This piece is named He Xie. It is 3,000 hand-painted porelein carbs Weiwei created for the river crab festival. “He Xie” means river crab but demonstrates the diction of the Communist’s slogan for harmonization, which is an understatement for censorship. This is one of Weiwei’s many sculptures that he used to try and portray a message.

Overall, besides having to read subtitles for almost two hours, I really enjoyed watching this documentary because it helped me understand the problem occurring in Egypt that it did not fully understand. Also, I feel like this documentary is very eye opening to all those who take the simple things, such as freedom of speech and rights, for granted. Since, Americans automatically get those rights, most of us forget that we are luckily born with them, while some people are risking their lives fighting for those simple rights. For all those who watched this documentary, including the ones who did not like it, I think they all learned something new, and may even feel different about the privileges of being a United States citizen. Below is my work cited and the links to the cites I used if any of you would like to check them out! :)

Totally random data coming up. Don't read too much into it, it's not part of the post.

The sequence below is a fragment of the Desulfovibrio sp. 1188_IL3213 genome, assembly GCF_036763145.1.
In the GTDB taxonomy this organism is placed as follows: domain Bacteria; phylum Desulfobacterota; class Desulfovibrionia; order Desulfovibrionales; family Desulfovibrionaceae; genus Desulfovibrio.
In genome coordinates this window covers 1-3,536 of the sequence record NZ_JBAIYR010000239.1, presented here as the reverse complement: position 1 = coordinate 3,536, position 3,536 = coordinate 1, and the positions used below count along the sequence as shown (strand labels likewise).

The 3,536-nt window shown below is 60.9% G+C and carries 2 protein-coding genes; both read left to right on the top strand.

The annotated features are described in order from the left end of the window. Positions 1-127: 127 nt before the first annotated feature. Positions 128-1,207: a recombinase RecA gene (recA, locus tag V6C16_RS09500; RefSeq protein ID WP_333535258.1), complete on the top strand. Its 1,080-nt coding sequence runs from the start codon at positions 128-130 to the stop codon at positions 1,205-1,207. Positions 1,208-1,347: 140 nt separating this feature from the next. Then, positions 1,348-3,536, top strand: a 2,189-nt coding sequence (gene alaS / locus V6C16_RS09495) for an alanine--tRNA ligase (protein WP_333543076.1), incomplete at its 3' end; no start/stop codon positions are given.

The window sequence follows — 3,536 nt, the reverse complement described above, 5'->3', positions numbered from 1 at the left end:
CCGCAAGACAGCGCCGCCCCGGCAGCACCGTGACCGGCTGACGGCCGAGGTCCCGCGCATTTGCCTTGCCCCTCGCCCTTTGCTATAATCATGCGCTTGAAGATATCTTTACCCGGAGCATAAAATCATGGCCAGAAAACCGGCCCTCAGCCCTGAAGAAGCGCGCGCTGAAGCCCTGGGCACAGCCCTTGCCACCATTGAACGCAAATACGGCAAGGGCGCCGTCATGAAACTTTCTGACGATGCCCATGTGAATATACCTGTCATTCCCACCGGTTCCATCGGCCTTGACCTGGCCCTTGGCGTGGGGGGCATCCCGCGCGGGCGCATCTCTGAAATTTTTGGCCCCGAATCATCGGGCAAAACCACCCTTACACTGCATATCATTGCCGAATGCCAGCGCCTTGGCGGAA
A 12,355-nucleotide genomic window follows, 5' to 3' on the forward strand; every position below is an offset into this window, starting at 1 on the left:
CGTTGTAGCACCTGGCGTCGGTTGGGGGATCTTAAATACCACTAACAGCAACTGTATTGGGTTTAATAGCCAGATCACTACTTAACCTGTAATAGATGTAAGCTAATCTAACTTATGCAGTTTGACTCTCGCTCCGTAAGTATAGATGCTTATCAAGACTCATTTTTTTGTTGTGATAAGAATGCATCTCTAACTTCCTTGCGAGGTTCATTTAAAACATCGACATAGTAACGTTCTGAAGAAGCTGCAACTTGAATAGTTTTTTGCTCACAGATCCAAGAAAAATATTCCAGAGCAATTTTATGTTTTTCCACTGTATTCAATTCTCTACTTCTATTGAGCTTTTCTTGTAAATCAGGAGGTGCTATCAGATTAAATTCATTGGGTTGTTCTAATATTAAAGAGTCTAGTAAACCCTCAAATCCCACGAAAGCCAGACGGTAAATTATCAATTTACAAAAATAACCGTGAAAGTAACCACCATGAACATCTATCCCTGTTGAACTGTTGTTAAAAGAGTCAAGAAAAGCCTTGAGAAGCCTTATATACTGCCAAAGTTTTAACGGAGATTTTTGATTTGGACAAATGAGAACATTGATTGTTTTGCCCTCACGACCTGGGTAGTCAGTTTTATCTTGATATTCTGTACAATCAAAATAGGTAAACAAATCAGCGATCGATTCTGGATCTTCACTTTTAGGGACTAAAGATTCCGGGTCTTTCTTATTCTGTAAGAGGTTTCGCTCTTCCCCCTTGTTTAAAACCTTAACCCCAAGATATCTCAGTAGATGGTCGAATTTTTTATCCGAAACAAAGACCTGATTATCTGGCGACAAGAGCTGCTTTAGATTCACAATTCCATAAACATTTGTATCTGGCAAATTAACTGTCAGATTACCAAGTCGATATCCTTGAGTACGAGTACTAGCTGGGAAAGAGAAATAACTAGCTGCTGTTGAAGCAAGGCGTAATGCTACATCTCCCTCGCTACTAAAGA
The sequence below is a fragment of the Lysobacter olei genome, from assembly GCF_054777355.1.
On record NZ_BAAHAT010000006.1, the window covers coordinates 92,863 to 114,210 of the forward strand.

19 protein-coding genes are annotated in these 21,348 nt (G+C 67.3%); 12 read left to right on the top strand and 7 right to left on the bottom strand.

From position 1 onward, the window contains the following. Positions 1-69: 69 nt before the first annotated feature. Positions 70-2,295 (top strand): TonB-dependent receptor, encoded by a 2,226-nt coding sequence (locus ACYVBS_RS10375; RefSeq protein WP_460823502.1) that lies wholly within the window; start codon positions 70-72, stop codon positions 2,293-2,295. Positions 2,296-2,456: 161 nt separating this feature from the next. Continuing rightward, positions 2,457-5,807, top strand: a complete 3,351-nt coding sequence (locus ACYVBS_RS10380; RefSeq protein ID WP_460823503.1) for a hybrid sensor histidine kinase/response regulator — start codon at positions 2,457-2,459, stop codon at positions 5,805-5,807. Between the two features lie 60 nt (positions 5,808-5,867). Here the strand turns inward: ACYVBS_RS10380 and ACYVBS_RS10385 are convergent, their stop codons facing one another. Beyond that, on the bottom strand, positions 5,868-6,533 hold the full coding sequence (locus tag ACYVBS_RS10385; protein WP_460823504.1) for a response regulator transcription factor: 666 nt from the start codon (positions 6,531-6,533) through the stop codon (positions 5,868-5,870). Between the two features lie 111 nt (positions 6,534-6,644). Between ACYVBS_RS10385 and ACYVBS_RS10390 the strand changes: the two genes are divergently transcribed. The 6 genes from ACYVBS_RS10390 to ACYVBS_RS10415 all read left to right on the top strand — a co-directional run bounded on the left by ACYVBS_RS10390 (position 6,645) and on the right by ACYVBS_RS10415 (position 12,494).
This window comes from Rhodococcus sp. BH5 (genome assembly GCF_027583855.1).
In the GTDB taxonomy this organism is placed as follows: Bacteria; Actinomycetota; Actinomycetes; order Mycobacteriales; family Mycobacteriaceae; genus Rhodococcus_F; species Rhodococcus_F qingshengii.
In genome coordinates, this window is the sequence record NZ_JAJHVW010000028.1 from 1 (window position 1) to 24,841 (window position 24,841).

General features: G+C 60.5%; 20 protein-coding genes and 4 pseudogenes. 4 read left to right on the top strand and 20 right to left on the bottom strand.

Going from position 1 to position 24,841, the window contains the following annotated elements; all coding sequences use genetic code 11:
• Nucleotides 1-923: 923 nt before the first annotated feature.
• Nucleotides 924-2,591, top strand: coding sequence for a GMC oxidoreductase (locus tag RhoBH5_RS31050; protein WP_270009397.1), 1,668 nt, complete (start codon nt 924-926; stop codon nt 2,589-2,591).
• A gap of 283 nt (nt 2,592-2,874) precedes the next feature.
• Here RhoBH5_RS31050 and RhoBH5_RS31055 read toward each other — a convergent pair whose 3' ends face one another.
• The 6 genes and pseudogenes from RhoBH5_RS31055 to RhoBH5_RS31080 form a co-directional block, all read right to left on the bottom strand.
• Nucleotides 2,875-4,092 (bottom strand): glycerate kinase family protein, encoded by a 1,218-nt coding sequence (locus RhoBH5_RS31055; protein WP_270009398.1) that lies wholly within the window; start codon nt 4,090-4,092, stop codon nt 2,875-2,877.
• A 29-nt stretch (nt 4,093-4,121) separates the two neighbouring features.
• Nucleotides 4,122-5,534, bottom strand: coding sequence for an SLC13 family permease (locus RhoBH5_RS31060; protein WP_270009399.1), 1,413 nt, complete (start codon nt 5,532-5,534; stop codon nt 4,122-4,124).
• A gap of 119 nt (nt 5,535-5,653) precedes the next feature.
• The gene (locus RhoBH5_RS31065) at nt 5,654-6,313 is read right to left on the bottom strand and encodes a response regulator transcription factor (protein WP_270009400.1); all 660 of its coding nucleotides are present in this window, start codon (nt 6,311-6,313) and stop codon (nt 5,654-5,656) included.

"Profile: Hosni Mubarak." BBC News. BBC, 29 Nov. 2014. Web. 09 Dec. 2014.
Sebag-Montefiore, Clarissa. "An Interview with Ai Weiwei." Aeon Magazine. Aeon
             Media Ltd, 2 May 2014. Web. 10 Dec. 2014.
 Smith, Lee. "Viewpoint: Egypt’s New Leader Is Unfit to Rule |"Ideas
            Viewpoint Egypts New Leader Is Unfit to Rule Comments. Time, Inc., 20 Aug.

The square review.